Tuesday, 29 March 2011

Boxes ticked

Yes, my census form is now complete. I only had a few problems.

As promised, my ethnic background is "human".

There was a box to explain briefly what I did at work. That is impossible, and patent attorneys are notoriously bad at explaining anything briefly. I had just enough room in the box to put "Explaining things at much greater le", though.

My form had a printing error; there was a bit missing. So I've been helpful; I wrote in for them "No, I don't speak Welsh".

Finally, they wanted a phone number in case they had any problems. Again, I've tried to be helpful. There was a note on the front of the form giving details of a helpline in case you had problems with the census form, so I wrote that in for them.

Job done, I think.

Monday, 21 March 2011

Preparations continue...

... for the Caterham.

I've been reading the Caterham Assembly Guide, which Caterham very kindly allow you to download in advance to help you decide whether you can do it yourself, together with Tim Skipper's very good book written from his own Caterham 7 build diary.  I've also been googling for other build diaries, and reckon that I now have a pretty comprehensive list of the tools needed in order to get the job done (set out at the end of this post, if you're interested).

This has been carefully tabulated as an excel spreadsheet (geek? Moi?) and the tools I already own have been checked off.  That left a somewhat shorter list that I expected, which I forwarded to Rolson Tools, a client of mine who heard that I was thinking of this and immediately offered to help.  True to form, they supplied this box of goodies for a very reasonable price:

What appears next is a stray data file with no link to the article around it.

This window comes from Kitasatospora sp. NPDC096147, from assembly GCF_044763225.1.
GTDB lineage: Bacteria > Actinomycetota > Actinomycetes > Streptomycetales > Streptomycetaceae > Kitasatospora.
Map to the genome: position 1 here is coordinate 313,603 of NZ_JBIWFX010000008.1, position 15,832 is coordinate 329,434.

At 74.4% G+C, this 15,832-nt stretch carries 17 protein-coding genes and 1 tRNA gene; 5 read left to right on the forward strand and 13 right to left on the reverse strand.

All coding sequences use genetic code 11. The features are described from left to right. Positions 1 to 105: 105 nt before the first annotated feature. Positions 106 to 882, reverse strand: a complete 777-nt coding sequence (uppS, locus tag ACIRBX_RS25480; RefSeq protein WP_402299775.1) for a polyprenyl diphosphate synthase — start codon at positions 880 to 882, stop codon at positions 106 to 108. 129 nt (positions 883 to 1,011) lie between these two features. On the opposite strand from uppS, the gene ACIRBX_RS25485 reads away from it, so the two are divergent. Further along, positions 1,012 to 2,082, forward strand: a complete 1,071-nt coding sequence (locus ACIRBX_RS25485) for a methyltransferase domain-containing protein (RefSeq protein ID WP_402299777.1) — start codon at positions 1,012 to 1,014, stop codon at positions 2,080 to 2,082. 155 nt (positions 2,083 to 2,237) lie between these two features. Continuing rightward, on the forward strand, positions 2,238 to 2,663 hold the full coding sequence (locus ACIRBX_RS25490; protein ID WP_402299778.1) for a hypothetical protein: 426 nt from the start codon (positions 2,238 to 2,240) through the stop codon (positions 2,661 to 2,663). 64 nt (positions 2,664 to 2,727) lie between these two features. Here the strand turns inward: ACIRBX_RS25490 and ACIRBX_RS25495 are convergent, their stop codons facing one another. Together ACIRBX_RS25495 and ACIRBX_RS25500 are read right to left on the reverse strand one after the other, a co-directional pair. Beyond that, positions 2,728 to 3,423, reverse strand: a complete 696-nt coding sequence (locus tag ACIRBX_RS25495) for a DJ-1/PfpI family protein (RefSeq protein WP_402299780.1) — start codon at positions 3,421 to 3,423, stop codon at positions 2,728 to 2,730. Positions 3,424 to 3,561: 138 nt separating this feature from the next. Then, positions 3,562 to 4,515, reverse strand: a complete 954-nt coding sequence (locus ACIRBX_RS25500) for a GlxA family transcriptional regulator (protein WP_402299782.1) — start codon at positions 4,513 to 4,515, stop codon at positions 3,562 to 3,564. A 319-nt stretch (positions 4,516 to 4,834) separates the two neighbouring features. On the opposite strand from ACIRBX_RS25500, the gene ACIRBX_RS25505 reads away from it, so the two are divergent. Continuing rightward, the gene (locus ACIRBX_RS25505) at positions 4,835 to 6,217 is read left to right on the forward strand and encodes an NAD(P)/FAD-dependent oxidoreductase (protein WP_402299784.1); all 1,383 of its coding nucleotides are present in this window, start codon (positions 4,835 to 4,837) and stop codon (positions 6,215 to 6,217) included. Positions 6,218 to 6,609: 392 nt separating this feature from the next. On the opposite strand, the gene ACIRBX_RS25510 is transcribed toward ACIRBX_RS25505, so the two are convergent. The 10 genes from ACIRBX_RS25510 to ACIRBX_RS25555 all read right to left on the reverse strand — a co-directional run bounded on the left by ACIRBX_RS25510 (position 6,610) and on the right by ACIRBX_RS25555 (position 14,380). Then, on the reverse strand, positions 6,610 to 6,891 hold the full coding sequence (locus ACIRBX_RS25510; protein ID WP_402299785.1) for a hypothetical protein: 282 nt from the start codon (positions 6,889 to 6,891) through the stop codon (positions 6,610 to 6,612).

Someone will be getting a discount from their next bill, I think.

That leaves a much shorter list of tools, which I may suggest to any relatives who are wondering what to get me for my birthday.

Anyway, if anyone wants to know what I think is the complete list of tools needed to build a Caterham 7, here it is:

Standard Tool List
Socket set Metric
Socket set Imperial
Deep socket set Metric
Deep socket set Imperial
Spanner set Metric
Spanner set Imperial
Screwdrivers - Flat/philips/posidrive
Soft faced hammer - Rubber/plastic/copper/hide
Circlip pliers
Torque wrench 8-60Nm
Torque wrench 60-300 Nm
Allen keys Metric
Allen keys Imperial
Metric Hex bit set
Imperial Hex bit set (Note - Tim Skipper's book explains how to make these if necessary)
Measuring tape
Rivet gun
Twist drill bits Metric
Twist drill bits Imperial incl 5/32"
Crimp pliers
Axle stands x4
Mixing jug
Eye protection

Special Tools
Engine hoist SWL 150Kg
Large socket 41mm
Allen key 10mm or 3/8", cut down to 10-15mm height (the Assembly Guide explains this)

Recommended Tools
Dremel or equivalent
Small files
Metric Tap & Die Set
Jerry can
Centre punch
Foot pump
Tyre pressure gauge
Brake bleeding kit
Breaker bar
Side cutting Pliers
Brake line bending tool
Oil suction tool
Grease gun
Drive adaptor Set
Latex gloves

Rubber lubricant
Loctite Threadlock
Silicone Sealant
Bell housing cover sealant (e.g. Loctite Quick gasket)
Masking tape
Bearing grease

Engine oil
Running-in oil
Gearbox oil
Differential oil
Brake fluid
Tea (copious quantities)

Saturday, 12 March 2011


Today, I have been mainly outdoors.  A new gate is installed, two cars have been cleaned, one of them has been polished and waxed, a dog has been played with and has been walked.

Spring is coming.  Winter is receding.  This is good.

(Yes, we'll get hit by snow next week now that I've typed the above... mark my words)

Thursday, 10 March 2011

Sit Down and be Counted

Yes, our census forms have arrived.

Two, in fact - one arrived for my office, which highlighted that one of the few things it doesn't ask is "Is this a residential property at all?".  Thus, there is in fact no valid answer for this form.  Tempted as I am to write back and refuse to respond, so as to trigger a prosecution for failing to answer a census that offers no valid options for response, we are returning it with a brief note.

Anyway, I have issues with four questions, as follows, in reverse order of seriousness.

First, there is no question about how many dogs we have, or any personal questions for the dog.  How will we know how many dogs there are?  How?  What if government needs this information??  HOW WILL WE KNOW???!!